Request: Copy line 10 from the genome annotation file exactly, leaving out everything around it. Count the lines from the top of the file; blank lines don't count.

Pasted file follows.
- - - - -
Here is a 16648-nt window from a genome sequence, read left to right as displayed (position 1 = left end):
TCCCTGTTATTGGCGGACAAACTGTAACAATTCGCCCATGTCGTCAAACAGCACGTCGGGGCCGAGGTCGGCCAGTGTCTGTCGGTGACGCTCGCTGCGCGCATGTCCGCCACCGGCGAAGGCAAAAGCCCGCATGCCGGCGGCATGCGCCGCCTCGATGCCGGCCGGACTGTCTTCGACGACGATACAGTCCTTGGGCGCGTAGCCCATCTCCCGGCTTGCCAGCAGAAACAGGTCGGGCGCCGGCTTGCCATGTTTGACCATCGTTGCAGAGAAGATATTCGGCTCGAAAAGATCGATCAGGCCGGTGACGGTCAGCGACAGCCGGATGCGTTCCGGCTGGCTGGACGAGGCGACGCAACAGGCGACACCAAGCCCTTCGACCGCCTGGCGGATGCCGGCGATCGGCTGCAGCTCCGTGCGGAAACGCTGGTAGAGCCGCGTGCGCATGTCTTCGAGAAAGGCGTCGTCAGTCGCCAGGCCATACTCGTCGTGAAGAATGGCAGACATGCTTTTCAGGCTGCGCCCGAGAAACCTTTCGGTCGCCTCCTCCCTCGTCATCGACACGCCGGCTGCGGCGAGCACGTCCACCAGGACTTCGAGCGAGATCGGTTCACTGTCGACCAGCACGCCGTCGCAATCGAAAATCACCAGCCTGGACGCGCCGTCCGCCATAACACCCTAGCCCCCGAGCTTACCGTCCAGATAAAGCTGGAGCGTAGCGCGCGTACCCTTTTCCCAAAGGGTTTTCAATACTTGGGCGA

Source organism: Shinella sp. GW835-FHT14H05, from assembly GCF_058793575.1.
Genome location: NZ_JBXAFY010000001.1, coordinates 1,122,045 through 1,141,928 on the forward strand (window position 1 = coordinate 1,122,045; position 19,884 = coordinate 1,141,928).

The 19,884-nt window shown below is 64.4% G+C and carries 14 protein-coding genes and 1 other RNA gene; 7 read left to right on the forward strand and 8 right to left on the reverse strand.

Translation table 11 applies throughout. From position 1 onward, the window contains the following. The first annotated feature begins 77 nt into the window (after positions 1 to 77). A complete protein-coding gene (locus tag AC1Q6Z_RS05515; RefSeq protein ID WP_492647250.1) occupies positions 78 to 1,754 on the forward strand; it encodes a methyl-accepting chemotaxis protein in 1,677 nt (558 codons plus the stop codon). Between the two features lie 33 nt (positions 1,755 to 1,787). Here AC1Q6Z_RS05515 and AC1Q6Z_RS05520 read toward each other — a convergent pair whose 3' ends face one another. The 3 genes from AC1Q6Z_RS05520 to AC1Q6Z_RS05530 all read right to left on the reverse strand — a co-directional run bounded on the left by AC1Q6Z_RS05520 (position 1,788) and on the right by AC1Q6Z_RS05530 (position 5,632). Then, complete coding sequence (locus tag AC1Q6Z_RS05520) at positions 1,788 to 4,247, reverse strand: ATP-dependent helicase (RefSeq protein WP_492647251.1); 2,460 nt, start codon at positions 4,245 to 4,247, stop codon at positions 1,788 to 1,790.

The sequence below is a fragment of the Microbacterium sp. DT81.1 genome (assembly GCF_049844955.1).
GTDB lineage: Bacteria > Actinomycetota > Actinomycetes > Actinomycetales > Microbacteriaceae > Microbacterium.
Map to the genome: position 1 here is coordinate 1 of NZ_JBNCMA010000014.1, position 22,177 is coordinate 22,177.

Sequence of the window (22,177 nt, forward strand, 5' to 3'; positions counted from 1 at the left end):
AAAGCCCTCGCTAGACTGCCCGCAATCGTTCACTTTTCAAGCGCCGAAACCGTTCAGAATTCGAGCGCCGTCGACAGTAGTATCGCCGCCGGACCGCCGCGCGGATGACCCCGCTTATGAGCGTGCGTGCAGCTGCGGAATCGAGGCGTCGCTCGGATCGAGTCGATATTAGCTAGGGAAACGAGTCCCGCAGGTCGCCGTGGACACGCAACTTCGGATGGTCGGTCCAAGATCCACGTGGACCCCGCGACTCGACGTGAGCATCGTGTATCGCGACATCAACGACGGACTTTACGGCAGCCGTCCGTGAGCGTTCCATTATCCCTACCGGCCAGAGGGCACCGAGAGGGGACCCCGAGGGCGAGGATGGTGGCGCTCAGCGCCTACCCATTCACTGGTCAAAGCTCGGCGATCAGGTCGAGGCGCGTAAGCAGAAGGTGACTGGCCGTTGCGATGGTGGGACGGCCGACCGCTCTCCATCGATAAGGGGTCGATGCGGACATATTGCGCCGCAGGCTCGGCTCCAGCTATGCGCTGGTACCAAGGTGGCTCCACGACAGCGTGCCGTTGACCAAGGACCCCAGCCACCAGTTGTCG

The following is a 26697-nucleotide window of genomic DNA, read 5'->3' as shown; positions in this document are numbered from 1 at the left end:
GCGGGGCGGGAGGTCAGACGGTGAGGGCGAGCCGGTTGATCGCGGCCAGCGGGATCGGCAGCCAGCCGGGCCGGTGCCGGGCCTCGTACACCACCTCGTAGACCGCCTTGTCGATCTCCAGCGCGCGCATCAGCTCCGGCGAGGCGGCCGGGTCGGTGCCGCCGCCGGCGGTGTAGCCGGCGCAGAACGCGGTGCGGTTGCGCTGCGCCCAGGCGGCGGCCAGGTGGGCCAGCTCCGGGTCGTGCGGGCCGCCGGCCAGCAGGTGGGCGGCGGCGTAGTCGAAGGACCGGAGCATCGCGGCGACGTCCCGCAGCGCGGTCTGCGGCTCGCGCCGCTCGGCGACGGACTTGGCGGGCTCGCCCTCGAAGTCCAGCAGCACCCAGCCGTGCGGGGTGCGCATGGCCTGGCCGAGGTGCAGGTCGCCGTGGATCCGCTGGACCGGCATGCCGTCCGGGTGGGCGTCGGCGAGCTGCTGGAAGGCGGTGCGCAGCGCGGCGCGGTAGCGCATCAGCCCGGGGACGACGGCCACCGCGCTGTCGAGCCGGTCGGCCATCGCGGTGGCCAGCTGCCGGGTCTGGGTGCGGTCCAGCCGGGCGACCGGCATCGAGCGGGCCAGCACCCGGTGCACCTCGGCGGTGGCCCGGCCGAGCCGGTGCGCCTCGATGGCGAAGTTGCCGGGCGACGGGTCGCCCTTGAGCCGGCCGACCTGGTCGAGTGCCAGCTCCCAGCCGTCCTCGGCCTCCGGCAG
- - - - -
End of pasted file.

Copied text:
Sequence of the window (22,177 nt, forward strand, 5' to 3'; positions counted from 1 at the left end):